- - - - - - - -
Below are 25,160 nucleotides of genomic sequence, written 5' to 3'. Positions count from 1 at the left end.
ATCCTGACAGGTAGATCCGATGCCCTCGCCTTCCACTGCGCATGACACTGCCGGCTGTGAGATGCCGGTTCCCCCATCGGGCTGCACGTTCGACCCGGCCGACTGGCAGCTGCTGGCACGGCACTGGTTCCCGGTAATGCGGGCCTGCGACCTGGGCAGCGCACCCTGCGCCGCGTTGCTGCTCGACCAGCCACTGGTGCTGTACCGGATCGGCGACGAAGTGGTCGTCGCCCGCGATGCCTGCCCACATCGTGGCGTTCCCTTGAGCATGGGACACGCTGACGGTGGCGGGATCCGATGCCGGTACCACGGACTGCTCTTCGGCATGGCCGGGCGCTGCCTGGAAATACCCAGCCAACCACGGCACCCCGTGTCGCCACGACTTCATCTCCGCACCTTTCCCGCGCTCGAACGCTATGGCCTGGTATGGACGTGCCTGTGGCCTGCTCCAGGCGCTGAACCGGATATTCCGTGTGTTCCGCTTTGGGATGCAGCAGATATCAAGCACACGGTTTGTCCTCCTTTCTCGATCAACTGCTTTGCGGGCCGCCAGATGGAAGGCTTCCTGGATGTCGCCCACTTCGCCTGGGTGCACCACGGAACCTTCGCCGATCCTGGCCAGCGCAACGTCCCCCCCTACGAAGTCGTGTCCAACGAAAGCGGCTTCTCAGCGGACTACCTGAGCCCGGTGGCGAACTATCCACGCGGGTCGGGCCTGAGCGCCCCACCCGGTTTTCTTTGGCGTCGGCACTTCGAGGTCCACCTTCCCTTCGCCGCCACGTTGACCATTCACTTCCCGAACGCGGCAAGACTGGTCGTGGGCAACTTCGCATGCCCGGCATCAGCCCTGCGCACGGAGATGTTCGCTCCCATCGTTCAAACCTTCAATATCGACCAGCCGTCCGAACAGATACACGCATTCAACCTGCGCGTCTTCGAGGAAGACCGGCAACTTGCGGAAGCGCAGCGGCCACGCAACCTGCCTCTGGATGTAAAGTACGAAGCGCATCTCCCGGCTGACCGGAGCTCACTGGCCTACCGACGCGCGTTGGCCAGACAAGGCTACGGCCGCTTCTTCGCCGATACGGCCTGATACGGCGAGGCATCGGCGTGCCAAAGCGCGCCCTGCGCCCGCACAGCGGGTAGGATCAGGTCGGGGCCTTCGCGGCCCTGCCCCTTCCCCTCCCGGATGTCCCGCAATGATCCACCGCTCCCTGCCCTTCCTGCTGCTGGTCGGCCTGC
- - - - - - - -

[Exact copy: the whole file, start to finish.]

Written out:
Below are 25,160 nucleotides of genomic sequence, written 5' to 3'. Positions count from 1 at the left end.
ATCCTGACAGGTAGATCCGATGCCCTCGCCTTCCACTGCGCATGACACTGCCGGCTGTGAGATGCCGGTTCCCCCATCGGGCTGCACGTTCGACCCGGCCGACTGGCAGCTGCTGGCACGGCACTGGTTCCCGGTAATGCGGGCCTGCGACCTGGGCAGCGCACCCTGCGCCGCGTTGCTGCTCGACCAGCCACTGGTGCTGTACCGGATCGGCGACGAAGTGGTCGTCGCCCGCGATGCCTGCCCACATCGTGGCGTTCCCTTGAGCATGGGACACGCTGACGGTGGCGGGATCCGATGCCGGTACCACGGACTGCTCTTCGGCATGGCCGGGCGCTGCCTGGAAATACCCAGCCAACCACGGCACCCCGTGTCGCCACGACTTCATCTCCGCACCTTTCCCGCGCTCGAACGCTATGGCCTGGTATGGACGTGCCTGTGGCCTGCTCCAGGCGCTGAACCGGATATTCCGTGTGTTCCGCTTTGGGATGCAGCAGATATCAAGCACACGGTTTGTCCTCCTTTCTCGATCAACTGCTTTGCGGGCCGCCAGATGGAAGGCTTCCTGGATGTCGCCCACTTCGCCTGGGTGCACCACGGAACCTTCGCCGATCCTGGCCAGCGCAACGTCCCCCCCTACGAAGTCGTGTCCAACGAAAGCGGCTTCTCAGCGGACTACCTGAGCCCGGTGGCGAACTATCCACGCGGGTCGGGCCTGAGCGCCCCACCCGGTTTTCTTTGGCGTCGGCACTTCGAGGTCCACCTTCCCTTCGCCGCCACGTTGACCATTCACTTCCCGAACGCGGCAAGACTGGTCGTGGGCAACTTCGCATGCCCGGCATCAGCCCTGCGCACGGAGATGTTCGCTCCCATCGTTCAAACCTTCAATATCGACCAGCCGTCCGAACAGATACACGCATTCAACCTGCGCGTCTTCGAGGAAGACCGGCAACTTGCGGAAGCGCAGCGGCCACGCAACCTGCCTCTGGATGTAAAGTACGAAGCGCATCTCCCGGCTGACCGGAGCTCACTGGCCTACCGACGCGCGTTGGCCAGACAAGGCTACGGCCGCTTCTTCGCCGATACGGCCTGATACGGCGAGGCATCGGCGTGCCAAAGCGCGCCCTGCGCCCGCACAGCGGGTAGGATCAGGTCGGGGCCTTCGCGGCCCTGCCCCTTCCCCTCCCGGATGTCCCGCAATGATCCACCGCTCCCTGCCCTTCCTGCTGCTGGTCGGCCTGC